CLEVELAND—It’s been the post-season of blowouts.
The NBA Finals have been no different. There was a 63-point turnaround from Game 2 to Game 3 in a span of about 72 hours.
Try to make sense of this: the Cleveland Cavaliers had their entire roster available to start Game 2 of the NBA Finals yet wound up losing that game to the Golden State Warriors by 33 points.
So in Game 3, with starting forward Kevin Love limited to watching in the locker-room while he continues recovering from a concussion, the Cavaliers won by 30.
This sort of wild back-and-forth isn’t just rare, it’s unprecedented.
“At the end of the day, no matter if you lose by 30 or one, it’s just one win,” Cleveland star LeBron James stressed after the Cavaliers’ 120-90 win last night.
“You have to be able to have a short mind and also learn from the mistakes that you made in the previous game, and just try to better yourself in the following game,” he added.
That was Cleveland’s mandate going into yesterday’s game.
The task now falls to Golden State heading into Game 4 tomorrow night.
This is the first time since 1965 that there’s been two 30-point margin of victories in the NBA Finals—and the first time ever that teams have both won and lost games by 30 in the title series.
There hadn’t even been an instance of a team winning one game by 20, and then losing the next by 20, since the Chicago-Seattle series back in 1996.
And it’s not just this series—these playoffs are on pace for the highest average margin of victory the NBA has ever seen.
In theory, a matchup of the Eastern and Western conference champs at least occasionally should have some moments of drama in the final minutes.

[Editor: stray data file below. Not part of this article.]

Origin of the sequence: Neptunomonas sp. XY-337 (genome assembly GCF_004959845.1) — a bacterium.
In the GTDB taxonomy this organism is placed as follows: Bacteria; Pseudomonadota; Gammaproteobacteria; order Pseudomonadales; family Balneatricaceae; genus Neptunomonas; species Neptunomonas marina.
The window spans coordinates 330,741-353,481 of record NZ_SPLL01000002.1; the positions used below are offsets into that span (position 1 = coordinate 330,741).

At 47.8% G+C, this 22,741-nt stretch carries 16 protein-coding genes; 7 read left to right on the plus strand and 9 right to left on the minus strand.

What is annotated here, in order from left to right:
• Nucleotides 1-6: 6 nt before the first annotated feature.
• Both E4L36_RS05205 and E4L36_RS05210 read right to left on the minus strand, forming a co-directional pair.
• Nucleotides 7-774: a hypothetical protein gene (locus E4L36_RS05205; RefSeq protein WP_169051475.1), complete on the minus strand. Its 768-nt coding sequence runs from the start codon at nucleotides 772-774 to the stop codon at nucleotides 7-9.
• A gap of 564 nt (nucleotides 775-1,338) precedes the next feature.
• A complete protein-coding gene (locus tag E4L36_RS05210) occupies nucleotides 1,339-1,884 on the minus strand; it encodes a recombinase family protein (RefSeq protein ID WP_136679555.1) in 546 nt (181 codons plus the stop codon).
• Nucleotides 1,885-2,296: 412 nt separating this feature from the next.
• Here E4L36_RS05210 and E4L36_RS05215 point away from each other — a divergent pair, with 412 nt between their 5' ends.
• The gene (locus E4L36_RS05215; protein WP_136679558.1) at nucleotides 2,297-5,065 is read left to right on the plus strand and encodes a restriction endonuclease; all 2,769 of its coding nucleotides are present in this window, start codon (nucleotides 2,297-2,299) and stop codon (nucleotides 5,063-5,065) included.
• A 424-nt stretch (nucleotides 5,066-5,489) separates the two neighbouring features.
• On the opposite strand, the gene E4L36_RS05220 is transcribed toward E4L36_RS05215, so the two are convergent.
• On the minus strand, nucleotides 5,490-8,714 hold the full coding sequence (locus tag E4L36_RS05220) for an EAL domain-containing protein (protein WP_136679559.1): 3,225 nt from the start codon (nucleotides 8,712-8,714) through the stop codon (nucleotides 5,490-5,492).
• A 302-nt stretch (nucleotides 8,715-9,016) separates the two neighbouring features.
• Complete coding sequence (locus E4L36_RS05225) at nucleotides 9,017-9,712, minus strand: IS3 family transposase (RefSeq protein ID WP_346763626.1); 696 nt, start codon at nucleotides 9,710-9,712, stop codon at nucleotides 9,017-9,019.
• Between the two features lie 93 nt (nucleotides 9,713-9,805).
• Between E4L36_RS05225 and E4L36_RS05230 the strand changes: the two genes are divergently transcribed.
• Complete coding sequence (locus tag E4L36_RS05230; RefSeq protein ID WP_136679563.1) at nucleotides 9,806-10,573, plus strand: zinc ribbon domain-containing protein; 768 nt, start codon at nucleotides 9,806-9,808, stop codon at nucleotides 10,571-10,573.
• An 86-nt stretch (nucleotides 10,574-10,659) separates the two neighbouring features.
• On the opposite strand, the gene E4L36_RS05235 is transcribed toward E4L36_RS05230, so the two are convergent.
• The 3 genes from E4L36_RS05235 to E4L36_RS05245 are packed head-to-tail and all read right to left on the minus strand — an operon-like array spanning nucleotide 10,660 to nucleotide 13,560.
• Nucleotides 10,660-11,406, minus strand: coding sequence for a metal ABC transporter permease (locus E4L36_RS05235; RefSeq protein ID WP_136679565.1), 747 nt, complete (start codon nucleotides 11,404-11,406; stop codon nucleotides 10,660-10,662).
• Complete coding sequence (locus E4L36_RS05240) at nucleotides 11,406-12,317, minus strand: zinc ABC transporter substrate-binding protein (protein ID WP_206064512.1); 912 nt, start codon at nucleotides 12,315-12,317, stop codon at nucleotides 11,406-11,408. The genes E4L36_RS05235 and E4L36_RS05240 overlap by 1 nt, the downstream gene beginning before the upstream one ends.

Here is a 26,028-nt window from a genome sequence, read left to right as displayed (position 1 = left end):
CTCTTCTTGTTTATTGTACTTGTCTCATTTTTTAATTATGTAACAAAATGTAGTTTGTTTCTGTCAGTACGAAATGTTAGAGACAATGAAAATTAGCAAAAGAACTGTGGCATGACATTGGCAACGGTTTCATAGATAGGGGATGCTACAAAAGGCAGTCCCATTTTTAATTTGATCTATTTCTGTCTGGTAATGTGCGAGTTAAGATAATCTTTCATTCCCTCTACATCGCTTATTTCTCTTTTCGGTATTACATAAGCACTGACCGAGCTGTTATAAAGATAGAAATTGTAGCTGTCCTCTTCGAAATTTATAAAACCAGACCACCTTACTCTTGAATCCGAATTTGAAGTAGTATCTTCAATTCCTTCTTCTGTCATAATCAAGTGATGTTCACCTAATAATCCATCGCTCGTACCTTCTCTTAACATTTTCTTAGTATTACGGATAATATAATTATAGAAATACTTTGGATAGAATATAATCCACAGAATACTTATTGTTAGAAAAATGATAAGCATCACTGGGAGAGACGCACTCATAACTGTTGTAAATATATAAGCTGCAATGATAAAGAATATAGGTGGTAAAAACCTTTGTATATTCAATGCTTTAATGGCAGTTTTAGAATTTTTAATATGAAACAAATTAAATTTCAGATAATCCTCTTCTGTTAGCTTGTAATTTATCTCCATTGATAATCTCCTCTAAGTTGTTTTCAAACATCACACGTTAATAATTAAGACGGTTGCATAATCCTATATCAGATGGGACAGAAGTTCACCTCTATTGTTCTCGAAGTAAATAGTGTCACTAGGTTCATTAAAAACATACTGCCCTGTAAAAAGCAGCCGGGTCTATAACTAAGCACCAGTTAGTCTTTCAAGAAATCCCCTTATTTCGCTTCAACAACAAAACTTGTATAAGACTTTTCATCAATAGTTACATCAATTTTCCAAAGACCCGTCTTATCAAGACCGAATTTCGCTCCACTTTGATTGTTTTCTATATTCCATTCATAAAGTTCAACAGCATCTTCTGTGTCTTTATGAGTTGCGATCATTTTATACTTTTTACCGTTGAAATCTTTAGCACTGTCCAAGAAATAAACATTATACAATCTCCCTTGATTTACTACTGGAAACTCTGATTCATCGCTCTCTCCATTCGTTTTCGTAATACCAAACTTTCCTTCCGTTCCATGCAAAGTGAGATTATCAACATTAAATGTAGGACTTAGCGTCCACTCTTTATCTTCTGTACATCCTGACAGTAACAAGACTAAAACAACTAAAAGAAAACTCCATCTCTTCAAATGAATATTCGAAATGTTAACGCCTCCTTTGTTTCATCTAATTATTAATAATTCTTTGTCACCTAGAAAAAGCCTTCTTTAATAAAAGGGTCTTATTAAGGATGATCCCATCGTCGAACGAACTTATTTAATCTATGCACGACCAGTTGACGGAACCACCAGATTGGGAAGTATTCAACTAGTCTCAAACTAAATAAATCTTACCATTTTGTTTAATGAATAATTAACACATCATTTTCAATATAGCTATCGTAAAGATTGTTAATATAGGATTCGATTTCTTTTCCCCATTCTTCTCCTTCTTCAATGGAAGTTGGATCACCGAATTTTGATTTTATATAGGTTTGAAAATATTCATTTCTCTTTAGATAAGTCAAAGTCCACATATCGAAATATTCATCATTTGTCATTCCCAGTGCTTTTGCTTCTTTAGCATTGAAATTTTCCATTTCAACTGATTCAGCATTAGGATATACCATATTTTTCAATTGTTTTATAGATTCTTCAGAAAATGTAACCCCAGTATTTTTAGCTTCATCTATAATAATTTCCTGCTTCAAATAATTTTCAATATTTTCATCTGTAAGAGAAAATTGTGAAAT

So far that’s nowhere to be found in this series.
“The only change is just playing hard,” said Cleveland coach Tyronn Lue, who wasn’t going to spell out any specifics of anything related to the new ideas gleaned out of the Cavaliers’ strategy sessions Monday and Tuesday.
While Lue wasn’t sharing, the Cavaliers—even with Love in the locker-room—might have figured something out last night.
They didn’t switch as often against Golden State’s steady diet of pick-and-rolls and they showed the Warriors some new wrinkles—partly out of desperation, partly because they had different personnel units capable of different things.
“I think the game would have been the same whether he played or not,” Warriors’ coach Steve Kerr said of Love after Game 3.
“This was about one team being emotionally fired up and angry about being down 2-0 and another team being comfortable,” he remarked.
“So I don’t think that had anything to do with it. I think it was just the level of intensity that they brought.
“They would have brought it with Kevin, too,” Kerr added. “So I don’t think it made a difference.”
No one would say Cleveland is more talented when Love isn’t in uniform. But in Game 3, they were better without him.
His status for Game 4 is unknown, and Cleveland might have a dilemma on its hands when Love gets medically-cleared to play again.
If the doctors say he can play, then he’ll play—but it wouldn’t seem likely that the Cavaliers will get away from what worked last night.